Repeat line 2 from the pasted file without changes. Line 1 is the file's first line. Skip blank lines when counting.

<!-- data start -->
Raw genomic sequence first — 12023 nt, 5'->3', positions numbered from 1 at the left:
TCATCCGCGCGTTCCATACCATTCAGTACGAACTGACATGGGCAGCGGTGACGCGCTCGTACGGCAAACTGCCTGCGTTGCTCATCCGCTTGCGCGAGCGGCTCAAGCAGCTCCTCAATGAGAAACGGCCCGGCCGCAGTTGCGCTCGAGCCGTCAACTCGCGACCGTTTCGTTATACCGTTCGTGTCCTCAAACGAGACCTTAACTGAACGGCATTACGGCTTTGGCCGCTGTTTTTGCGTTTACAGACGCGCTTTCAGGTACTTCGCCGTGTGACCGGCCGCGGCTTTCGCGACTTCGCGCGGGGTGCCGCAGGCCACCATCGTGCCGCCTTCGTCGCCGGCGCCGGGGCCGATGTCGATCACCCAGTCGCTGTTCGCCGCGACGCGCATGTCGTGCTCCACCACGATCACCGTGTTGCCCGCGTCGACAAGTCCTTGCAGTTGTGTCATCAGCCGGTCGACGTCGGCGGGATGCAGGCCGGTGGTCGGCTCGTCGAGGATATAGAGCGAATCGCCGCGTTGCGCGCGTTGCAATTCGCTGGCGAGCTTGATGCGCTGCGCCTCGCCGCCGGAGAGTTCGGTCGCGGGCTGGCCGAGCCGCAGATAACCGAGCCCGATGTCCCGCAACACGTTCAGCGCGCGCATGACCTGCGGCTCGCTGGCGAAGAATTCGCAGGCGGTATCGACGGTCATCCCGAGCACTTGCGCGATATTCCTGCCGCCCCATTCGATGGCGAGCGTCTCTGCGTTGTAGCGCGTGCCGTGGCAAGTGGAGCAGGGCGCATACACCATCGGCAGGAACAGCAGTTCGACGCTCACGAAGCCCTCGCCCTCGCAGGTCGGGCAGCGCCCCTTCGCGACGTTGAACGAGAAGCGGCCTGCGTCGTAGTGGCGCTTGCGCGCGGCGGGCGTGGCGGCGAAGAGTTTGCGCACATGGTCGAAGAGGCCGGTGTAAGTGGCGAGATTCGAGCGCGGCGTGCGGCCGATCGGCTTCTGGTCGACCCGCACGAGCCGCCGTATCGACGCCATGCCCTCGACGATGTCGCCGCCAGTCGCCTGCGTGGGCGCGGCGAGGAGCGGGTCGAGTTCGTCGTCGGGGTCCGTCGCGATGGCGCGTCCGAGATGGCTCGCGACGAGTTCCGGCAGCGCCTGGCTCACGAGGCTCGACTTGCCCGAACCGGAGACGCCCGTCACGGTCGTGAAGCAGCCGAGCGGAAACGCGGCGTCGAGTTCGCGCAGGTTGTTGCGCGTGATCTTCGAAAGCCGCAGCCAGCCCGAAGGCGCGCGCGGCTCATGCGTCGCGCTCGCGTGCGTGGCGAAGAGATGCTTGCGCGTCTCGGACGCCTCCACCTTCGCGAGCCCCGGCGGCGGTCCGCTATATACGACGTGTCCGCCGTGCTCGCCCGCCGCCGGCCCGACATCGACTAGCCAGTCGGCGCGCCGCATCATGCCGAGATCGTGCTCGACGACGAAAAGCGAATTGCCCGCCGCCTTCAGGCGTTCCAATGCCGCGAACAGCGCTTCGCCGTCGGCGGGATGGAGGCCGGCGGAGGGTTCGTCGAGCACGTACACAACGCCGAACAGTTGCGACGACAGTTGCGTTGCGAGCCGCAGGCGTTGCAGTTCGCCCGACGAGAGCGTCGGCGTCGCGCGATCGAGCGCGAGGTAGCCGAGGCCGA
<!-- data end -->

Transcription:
TCATCCGCGCGTTCCATACCATTCAGTACGAACTGACATGGGCAGCGGTGACGCGCTCGTACGGCAAACTGCCTGCGTTGCTCATCCGCTTGCGCGAGCGGCTCAAGCAGCTCCTCAATGAGAAACGGCCCGGCCGCAGTTGCGCTCGAGCCGTCAACTCGCGACCGTTTCGTTATACCGTTCGTGTCCTCAAACGAGACCTTAACTGAACGGCATTACGGCTTTGGCCGCTGTTTTTGCGTTTACAGACGCGCTTTCAGGTACTTCGCCGTGTGACCGGCCGCGGCTTTCGCGACTTCGCGCGGGGTGCCGCAGGCCACCATCGTGCCGCCTTCGTCGCCGGCGCCGGGGCCGATGTCGATCACCCAGTCGCTGTTCGCCGCGACGCGCATGTCGTGCTCCACCACGATCACCGTGTTGCCCGCGTCGACAAGTCCTTGCAGTTGTGTCATCAGCCGGTCGACGTCGGCGGGATGCAGGCCGGTGGTCGGCTCGTCGAGGATATAGAGCGAATCGCCGCGTTGCGCGCGTTGCAATTCGCTGGCGAGCTTGATGCGCTGCGCCTCGCCGCCGGAGAGTTCGGTCGCGGGCTGGCCGAGCCGCAGATAACCGAGCCCGATGTCCCGCAACACGTTCAGCGCGCGCATGACCTGCGGCTCGCTGGCGAAGAATTCGCAGGCGGTATCGACGGTCATCCCGAGCACTTGCGCGATATTCCTGCCGCCCCATTCGATGGCGAGCGTCTCTGCGTTGTAGCGCGTGCCGTGGCAAGTGGAGCAGGGCGCATACACCATCGGCAGGAACAGCAGTTCGACGCTCACGAAGCCCTCGCCCTCGCAGGTCGGGCAGCGCCCCTTCGCGACGTTGAACGAGAAGCGGCCTGCGTCGTAGTGGCGCTTGCGCGCGGCGGGCGTGGCGGCGAAGAGTTTGCGCACATGGTCGAAGAGGCCGGTGTAAGTGGCGAGATTCGAGCGCGGCGTGCGGCCGATCGGCTTCTGGTCGACCCGCACGAGCCGCCGTATCGACGCCATGCCCTCGACGATGTCGCCGCCAGTCGCCTGCGTGGGCGCGGCGAGGAGCGGGTCGAGTTCGTCGTCGGGGTCCGTCGCGATGGCGCGTCCGAGATGGCTCGCGACGAGTTCCGGCAGCGCCTGGCTCACGAGGCTCGACTTGCCCGAACCGGAGACGCCCGTCACGGTCGTGAAGCAGCCGAGCGGAAACGCGGCGTCGAGTTCGCGCAGGTTGTTGCGCGTGATCTTCGAAAGCCGCAGCCAGCCCGAAGGCGCGCGCGGCTCATGCGTCGCGCTCGCGTGCGTGGCGAAGAGATGCTTGCGCGTCTCGGACGCCTCCACCTTCGCGAGCCCCGGCGGCGGTCCGCTATATACGACGTGTCCGCCGTGCTCGCCCGCCGCCGGCCCGACATCGACTAGCCAGTCGGCGCGCCGCATCATGCCGAGATCGTGCTCGACGACGAAAAGCGAATTGCCCGCCGCCTTCAGGCGTTCCAATGCCGCGAACAGCGCTTCGCCGTCGGCGGGATGGAGGCCGGCGGAGGGTTCGTCGAGCACGTACACAACGCCGAACAGTTGCGACGACAGTTGCGTTGCGAGCCGCAGGCGTTGCAGTTCGCCCGACGAGAGCGTCGGCGTCGCGCGATCGAGCGCGAGGTAGCCGAGGCCGA